Dr. Atul Gawande: Make End Of Life More Humane

A patient and nurse in a nursing home i i

Medical professionals need to build a system that focuses on how to help patients achieve what's most important to them at the end of their lives, says Dr. Atul Gawande. iStockphoto.com hide caption

itoggle caption iStockphoto.com
A patient and nurse in a nursing home

Medical professionals need to build a system that focuses on how to help patients achieve what's most important to them at the end of their lives, says Dr. Atul Gawande.

iStockphoto.com

Dr. Atul Gawande began researching hospice and end-of-life care options because he says he didn't know how to broach the subject of death with his terminally ill patients.

The surgeon and New Yorker staff writer writes about the difficulties faced by medical professionals who must decide when to stop medical interventions and focus on improving the final days of life in his article "Letting Go" in the Aug. 2 New Yorker.

Gawande tells Fresh Air's Terry Gross that physicians are hesitant to tell patients that there's nothing else they can do, even if statistics show procedures are unlikely to work.

"Our system of medical care has successfully created a multitrillion-dollar system for dispensing lottery tickets — the lottery ticket that you could get this longer life," Gawande says. But he says it has not prepared people for the likelihood that physicians aren't good at preparing patients whose lives will not be prolonged by medical treatment. "So we've failed to meet the other needs people have, other than just prolonging life."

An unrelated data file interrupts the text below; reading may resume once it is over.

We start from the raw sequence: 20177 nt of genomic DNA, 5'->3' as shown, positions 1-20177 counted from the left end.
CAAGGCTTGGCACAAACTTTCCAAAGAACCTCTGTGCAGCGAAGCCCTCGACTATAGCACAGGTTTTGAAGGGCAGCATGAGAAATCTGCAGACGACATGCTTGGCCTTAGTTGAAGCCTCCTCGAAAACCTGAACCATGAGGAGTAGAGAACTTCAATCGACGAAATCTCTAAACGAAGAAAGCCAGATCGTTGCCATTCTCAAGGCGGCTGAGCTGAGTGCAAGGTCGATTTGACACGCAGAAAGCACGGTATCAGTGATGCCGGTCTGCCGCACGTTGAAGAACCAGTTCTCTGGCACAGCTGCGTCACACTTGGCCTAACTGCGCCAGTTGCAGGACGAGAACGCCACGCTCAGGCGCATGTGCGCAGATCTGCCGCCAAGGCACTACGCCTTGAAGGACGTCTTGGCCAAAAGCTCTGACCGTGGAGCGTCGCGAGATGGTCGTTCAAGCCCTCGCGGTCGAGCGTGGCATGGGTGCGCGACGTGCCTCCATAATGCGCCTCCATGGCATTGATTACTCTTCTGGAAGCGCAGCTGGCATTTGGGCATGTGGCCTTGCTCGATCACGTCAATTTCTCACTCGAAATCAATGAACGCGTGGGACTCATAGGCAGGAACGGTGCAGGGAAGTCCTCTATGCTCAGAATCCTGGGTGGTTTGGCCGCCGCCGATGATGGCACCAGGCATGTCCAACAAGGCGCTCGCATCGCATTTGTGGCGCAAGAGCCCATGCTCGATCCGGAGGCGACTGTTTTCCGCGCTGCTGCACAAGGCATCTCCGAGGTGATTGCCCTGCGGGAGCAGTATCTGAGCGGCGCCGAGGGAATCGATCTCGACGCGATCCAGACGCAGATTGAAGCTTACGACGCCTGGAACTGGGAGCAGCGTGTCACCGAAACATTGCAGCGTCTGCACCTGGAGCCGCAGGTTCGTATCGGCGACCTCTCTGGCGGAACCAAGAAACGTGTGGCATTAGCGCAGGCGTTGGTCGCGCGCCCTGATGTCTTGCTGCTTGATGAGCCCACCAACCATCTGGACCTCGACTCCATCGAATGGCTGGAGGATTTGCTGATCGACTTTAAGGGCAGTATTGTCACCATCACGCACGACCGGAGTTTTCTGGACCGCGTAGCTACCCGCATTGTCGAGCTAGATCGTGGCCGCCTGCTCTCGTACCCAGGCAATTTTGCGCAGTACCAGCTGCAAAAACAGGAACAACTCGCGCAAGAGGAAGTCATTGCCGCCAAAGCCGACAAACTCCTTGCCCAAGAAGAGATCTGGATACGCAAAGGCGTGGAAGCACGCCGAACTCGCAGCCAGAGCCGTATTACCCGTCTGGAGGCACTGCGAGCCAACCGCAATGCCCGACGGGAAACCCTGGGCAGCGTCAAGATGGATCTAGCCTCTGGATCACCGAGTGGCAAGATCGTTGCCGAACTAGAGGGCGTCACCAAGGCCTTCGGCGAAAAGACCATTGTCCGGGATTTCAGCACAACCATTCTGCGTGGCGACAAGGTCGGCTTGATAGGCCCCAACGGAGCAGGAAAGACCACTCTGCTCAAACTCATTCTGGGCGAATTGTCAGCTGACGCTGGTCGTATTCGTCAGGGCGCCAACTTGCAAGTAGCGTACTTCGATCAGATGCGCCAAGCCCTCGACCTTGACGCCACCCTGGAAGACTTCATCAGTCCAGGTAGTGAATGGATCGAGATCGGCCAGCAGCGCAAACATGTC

Atul Gawande i i

Atul Gawande is a staff member of Brigham and Women's Hospital and the Dana-Farber Cancer Institute. His books include Better and Complications. Fred Field hide caption

itoggle caption Fred Field
Atul Gawande

Atul Gawande is a staff member of Brigham and Women's Hospital and the Dana-Farber Cancer Institute. His books include Better and Complications.

Fred Field

Gawande says medical professionals need to build a system that focuses on how to help dying patients achieve what's most important to them at the end of their lives.

"We want to be with others and family. We'd like to be mentally alert as much as possible. We'd like to avoid suffering, and we'd like to spend our last time doing stuff we care about and not just taking in treatments that make us suffer," he says. "As we face an incurable disease, what can we do to make it more likely that you've identified what's important to you — how you want those final months to go — and then help you achieve it?"

Atul Gawande is a staff member of Brigham and Women's Hospital and the Dana-Farber Cancer Institute. He is also a staff writer for The New Yorker. His books include Better, Complications and The Checklist Manifesto: How to Get Things Right.

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